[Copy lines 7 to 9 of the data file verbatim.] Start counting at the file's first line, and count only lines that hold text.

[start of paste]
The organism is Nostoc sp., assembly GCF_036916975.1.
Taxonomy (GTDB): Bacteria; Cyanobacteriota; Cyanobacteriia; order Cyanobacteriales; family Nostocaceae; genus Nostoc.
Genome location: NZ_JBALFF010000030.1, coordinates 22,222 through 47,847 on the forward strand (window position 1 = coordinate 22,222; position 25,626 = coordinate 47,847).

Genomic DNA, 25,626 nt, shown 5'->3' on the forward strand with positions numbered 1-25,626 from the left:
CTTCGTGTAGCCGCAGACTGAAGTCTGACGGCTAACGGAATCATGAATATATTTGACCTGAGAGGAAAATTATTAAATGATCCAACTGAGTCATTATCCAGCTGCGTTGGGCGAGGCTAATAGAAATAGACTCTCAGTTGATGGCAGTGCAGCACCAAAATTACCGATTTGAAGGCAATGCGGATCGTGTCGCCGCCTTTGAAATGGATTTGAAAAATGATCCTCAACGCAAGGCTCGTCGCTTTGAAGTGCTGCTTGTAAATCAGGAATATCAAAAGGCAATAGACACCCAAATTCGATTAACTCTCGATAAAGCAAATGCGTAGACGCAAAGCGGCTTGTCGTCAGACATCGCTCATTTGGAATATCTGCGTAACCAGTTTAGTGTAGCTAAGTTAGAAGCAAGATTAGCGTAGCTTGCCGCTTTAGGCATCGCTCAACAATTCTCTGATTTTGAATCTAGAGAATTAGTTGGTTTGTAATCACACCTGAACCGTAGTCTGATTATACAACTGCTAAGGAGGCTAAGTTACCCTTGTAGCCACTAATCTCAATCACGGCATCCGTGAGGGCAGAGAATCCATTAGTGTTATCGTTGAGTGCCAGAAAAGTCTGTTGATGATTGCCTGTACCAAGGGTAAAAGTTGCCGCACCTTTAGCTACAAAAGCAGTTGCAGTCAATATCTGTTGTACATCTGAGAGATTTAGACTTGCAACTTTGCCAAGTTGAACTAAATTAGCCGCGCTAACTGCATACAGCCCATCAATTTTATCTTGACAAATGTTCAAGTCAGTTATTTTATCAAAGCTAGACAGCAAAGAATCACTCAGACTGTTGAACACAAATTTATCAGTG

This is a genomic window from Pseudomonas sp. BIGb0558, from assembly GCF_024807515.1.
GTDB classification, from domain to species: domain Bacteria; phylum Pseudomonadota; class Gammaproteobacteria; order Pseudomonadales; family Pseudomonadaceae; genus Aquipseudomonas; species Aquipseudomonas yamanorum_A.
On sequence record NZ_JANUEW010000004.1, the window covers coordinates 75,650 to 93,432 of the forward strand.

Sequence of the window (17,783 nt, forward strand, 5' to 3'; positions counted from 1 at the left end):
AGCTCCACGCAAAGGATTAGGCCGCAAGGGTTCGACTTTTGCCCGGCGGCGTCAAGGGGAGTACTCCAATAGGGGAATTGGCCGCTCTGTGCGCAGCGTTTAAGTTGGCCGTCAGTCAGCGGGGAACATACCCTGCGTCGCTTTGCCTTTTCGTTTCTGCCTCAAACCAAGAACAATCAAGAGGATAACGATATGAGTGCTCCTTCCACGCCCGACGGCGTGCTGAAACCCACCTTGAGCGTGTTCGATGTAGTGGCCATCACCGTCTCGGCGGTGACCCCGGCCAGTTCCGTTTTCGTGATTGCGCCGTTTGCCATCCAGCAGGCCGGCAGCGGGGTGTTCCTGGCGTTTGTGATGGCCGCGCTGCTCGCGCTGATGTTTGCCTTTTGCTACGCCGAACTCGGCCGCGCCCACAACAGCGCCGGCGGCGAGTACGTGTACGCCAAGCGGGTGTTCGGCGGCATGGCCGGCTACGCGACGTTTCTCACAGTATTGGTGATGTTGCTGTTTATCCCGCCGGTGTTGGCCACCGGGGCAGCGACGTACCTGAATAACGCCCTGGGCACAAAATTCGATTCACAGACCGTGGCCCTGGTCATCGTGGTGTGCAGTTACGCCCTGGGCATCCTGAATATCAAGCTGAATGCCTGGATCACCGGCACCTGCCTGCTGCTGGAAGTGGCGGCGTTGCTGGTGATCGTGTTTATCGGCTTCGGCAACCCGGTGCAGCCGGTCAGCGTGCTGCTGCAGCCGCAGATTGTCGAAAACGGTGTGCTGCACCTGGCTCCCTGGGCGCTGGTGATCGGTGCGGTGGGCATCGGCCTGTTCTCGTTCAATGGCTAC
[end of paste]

GTDB classification, from domain to species: domain Bacteria; phylum Pseudomonadota; class Gammaproteobacteria; order Pseudomonadales; family Pseudomonadaceae; genus Aquipseudomonas; species Aquipseudomonas yamanorum_A.
On sequence record NZ_JANUEW010000004.1, the window covers coordinates 75,650 to 93,432 of the forward strand.

Sequence of the window (17,783 nt, forward strand, 5' to 3'; positions counted from 1 at the left end):